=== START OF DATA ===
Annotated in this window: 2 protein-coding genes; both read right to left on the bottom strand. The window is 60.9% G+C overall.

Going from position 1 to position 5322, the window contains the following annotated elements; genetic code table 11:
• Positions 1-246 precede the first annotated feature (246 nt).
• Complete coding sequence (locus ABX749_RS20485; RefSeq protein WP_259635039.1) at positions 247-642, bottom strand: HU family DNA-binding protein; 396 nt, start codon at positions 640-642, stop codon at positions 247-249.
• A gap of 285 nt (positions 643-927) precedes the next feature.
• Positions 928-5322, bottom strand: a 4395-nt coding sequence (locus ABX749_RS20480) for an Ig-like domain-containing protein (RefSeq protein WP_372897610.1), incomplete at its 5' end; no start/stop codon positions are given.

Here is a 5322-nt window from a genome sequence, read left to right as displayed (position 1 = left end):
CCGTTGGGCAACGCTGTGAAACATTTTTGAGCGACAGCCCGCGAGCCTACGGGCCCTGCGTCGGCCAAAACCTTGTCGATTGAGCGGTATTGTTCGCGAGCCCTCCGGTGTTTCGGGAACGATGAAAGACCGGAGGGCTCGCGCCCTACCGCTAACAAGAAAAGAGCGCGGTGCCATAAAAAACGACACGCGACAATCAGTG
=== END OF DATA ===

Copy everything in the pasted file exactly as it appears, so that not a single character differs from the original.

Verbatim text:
Annotated in this window: 2 protein-coding genes; both read right to left on the bottom strand. The window is 60.9% G+C overall.

Going from position 1 to position 5322, the window contains the following annotated elements; genetic code table 11:
• Positions 1-246 precede the first annotated feature (246 nt).
• Complete coding sequence (locus ABX749_RS20485; RefSeq protein WP_259635039.1) at positions 247-642, bottom strand: HU family DNA-binding protein; 396 nt, start codon at positions 640-642, stop codon at positions 247-249.
• A gap of 285 nt (positions 643-927) precedes the next feature.
• Positions 928-5322, bottom strand: a 4395-nt coding sequence (locus ABX749_RS20480) for an Ig-like domain-containing protein (RefSeq protein WP_372897610.1), incomplete at its 5' end; no start/stop codon positions are given.

Here is a 5322-nt window from a genome sequence, read left to right as displayed (position 1 = left end):
CCGTTGGGCAACGCTGTGAAACATTTTTGAGCGACAGCCCGCGAGCCTACGGGCCCTGCGTCGGCCAAAACCTTGTCGATTGAGCGGTATTGTTCGCGAGCCCTCCGGTGTTTCGGGAACGATGAAAGACCGGAGGGCTCGCGCCCTACCGCTAACAAGAAAAGAGCGCGGTGCCATAAAAAACGACACGCGACAATCAGTG